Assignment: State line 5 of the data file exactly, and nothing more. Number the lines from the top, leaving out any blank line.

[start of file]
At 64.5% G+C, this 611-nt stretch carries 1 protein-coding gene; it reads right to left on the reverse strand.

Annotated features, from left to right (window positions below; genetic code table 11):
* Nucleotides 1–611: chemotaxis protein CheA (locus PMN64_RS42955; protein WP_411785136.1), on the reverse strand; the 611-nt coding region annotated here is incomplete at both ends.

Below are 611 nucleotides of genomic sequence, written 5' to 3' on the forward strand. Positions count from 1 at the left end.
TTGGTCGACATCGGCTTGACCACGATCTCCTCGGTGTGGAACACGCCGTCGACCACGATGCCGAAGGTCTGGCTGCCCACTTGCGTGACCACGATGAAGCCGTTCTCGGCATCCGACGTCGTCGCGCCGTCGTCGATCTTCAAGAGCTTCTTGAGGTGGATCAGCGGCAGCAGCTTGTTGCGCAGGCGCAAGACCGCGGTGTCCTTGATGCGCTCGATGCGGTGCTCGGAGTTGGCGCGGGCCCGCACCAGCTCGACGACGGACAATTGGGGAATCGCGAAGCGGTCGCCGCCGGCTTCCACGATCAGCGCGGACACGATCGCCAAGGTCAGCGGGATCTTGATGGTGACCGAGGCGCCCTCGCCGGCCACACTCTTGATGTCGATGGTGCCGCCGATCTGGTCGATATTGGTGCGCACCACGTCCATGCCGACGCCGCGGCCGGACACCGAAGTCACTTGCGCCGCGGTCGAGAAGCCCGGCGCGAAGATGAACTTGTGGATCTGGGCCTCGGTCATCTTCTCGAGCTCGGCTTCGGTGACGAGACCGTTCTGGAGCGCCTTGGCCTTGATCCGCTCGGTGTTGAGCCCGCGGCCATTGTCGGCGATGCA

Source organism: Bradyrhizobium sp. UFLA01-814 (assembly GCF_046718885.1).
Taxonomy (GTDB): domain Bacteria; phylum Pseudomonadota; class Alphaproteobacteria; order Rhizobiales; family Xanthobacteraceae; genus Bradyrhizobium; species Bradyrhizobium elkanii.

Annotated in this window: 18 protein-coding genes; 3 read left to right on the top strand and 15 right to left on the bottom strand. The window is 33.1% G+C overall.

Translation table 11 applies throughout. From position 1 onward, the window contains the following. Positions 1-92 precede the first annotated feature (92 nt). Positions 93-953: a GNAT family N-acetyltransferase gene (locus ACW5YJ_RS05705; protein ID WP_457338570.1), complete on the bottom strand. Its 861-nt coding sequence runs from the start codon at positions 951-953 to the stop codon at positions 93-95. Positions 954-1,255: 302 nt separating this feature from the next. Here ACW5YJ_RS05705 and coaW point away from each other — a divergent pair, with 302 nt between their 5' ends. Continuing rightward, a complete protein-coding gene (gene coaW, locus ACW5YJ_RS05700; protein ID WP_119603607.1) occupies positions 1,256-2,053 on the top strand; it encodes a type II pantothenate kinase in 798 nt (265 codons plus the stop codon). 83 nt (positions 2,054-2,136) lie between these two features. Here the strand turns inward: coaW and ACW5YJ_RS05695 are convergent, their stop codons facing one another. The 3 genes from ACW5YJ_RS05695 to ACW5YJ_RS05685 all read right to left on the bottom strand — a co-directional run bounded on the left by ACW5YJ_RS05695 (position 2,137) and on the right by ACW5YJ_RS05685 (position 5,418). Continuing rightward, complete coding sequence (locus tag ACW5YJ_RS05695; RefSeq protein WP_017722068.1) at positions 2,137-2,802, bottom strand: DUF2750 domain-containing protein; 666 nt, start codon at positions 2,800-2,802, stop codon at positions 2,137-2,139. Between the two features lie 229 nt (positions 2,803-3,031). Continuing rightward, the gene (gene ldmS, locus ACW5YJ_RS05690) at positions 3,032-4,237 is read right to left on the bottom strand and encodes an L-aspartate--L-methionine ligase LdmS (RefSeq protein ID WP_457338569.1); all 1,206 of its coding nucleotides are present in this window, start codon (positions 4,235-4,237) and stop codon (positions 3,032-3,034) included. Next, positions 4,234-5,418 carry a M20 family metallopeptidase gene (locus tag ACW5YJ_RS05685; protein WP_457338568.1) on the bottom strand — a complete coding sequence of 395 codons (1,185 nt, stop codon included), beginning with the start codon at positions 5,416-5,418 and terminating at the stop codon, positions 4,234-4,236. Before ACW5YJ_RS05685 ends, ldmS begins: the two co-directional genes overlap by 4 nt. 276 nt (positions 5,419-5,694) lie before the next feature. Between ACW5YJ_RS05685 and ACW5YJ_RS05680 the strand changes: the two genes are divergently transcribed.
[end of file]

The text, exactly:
TTGGTCGACATCGGCTTGACCACGATCTCCTCGGTGTGGAACACGCCGTCGACCACGATGCCGAAGGTCTGGCTGCCCACTTGCGTGACCACGATGAAGCCGTTCTCGGCATCCGACGTCGTCGCGCCGTCGTCGATCTTCAAGAGCTTCTTGAGGTGGATCAGCGGCAGCAGCTTGTTGCGCAGGCGCAAGACCGCGGTGTCCTTGATGCGCTCGATGCGGTGCTCGGAGTTGGCGCGGGCCCGCACCAGCTCGACGACGGACAATTGGGGAATCGCGAAGCGGTCGCCGCCGGCTTCCACGATCAGCGCGGACACGATCGCCAAGGTCAGCGGGATCTTGATGGTGACCGAGGCGCCCTCGCCGGCCACACTCTTGATGTCGATGGTGCCGCCGATCTGGTCGATATTGGTGCGCACCACGTCCATGCCGACGCCGCGGCCGGACACCGAAGTCACTTGCGCCGCGGTCGAGAAGCCCGGCGCGAAGATGAACTTGTGGATCTGGGCCTCGGTCATCTTCTCGAGCTCGGCTTCGGTGACGAGACCGTTCTGGAGCGCCTTGGCCTTGATCCGCTCGGTGTTGAGCCCGCGGCCATTGTCGGCGATGCA